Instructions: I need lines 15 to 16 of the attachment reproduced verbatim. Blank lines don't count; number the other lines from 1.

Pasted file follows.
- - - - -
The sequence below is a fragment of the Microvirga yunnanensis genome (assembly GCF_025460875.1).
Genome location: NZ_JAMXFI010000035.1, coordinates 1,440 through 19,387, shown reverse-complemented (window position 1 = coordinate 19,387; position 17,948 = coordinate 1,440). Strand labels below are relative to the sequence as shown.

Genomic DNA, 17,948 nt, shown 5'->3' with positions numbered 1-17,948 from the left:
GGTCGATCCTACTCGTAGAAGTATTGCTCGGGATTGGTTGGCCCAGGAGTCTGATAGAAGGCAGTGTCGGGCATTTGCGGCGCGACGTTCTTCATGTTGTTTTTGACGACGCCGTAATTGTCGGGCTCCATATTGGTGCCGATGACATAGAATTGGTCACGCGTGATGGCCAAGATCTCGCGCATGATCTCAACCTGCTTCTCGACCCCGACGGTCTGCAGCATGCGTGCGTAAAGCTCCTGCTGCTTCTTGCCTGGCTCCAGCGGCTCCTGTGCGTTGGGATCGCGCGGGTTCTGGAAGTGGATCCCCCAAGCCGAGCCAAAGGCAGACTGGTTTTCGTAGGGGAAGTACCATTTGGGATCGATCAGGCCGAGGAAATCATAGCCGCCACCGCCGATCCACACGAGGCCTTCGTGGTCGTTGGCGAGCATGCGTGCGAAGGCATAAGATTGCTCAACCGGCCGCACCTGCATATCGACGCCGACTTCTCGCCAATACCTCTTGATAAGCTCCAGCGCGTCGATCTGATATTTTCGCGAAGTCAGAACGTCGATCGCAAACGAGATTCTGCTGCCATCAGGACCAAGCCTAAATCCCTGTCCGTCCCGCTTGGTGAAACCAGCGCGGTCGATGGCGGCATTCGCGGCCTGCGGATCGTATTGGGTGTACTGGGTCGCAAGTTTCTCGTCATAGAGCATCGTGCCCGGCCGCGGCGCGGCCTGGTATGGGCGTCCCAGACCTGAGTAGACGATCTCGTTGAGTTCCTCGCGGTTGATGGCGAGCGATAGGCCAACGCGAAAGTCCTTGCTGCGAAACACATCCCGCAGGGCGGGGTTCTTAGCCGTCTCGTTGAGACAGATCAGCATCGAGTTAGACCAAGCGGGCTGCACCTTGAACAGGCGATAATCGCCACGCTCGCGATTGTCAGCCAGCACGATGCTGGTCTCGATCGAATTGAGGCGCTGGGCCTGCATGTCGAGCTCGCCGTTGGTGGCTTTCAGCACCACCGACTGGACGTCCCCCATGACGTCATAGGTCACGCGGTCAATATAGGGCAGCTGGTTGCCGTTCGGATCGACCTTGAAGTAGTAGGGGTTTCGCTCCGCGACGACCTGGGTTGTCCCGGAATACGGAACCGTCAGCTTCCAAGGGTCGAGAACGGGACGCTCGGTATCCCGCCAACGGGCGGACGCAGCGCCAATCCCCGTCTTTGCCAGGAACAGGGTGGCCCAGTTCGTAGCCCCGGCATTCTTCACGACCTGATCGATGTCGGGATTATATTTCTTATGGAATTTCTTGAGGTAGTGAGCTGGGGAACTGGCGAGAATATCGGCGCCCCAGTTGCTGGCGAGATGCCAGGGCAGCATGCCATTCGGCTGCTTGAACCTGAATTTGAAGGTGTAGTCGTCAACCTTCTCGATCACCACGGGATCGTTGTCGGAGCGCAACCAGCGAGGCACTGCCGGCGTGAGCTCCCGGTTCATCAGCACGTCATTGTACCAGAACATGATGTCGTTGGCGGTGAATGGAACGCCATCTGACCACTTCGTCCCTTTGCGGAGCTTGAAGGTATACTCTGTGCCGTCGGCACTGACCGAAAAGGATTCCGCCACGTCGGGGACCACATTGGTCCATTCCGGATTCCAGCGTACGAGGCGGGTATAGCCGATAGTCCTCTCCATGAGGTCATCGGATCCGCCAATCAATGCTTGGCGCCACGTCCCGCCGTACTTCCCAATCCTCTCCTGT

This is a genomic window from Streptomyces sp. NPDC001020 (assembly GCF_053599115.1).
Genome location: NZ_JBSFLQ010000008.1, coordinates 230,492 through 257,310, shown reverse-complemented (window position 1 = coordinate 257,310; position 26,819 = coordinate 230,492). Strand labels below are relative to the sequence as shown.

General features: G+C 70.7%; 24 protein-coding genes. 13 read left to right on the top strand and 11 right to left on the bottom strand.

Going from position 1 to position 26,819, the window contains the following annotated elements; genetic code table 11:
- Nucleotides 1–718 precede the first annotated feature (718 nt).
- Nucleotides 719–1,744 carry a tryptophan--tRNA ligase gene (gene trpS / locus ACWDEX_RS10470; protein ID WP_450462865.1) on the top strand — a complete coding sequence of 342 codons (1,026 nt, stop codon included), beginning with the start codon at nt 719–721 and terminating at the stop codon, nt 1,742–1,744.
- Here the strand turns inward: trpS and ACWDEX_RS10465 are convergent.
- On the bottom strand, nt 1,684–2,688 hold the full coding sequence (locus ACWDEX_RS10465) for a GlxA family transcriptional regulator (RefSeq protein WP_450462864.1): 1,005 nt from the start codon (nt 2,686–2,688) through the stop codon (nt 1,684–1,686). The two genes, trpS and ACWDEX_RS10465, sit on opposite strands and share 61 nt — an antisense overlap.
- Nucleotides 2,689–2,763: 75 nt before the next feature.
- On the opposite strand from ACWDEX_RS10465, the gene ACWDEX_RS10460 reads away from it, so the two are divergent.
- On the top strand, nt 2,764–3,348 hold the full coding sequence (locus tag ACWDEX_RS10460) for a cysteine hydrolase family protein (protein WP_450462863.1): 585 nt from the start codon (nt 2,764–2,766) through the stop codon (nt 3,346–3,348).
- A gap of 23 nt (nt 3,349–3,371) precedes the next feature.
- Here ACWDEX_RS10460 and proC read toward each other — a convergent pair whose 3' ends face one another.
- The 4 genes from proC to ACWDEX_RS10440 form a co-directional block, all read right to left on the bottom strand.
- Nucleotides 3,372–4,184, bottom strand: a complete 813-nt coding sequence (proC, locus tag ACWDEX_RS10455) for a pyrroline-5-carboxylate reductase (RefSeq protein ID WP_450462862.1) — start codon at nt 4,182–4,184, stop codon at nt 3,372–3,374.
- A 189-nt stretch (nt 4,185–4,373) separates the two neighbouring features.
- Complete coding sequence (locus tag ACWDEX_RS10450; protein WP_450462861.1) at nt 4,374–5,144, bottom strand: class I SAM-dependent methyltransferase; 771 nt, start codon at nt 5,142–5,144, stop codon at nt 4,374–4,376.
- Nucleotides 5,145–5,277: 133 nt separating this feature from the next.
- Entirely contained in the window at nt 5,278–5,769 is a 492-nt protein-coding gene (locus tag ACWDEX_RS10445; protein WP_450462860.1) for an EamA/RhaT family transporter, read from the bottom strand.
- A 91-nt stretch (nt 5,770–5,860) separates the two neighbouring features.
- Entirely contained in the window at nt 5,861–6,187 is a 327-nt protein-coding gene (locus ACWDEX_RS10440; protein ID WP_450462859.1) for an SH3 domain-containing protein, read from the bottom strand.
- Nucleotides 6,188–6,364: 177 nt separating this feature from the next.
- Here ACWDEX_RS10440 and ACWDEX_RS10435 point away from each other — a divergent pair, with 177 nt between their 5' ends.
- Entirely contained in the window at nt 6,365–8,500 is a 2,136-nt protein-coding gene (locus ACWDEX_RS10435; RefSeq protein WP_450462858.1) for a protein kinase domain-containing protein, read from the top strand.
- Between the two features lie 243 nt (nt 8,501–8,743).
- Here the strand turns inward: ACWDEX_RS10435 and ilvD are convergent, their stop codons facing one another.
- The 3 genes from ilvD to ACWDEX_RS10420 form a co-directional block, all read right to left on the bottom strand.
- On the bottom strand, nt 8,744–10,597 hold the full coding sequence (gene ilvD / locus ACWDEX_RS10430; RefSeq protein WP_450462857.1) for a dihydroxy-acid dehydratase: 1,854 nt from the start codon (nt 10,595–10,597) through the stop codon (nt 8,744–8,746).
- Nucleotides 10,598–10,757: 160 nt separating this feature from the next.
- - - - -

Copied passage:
- On the top strand, nt 2,764–3,348 hold the full coding sequence (locus tag ACWDEX_RS10460) for a cysteine hydrolase family protein (protein WP_450462863.1): 585 nt from the start codon (nt 2,764–2,766) through the stop codon (nt 3,346–3,348).
- A gap of 23 nt (nt 3,349–3,371) precedes the next feature.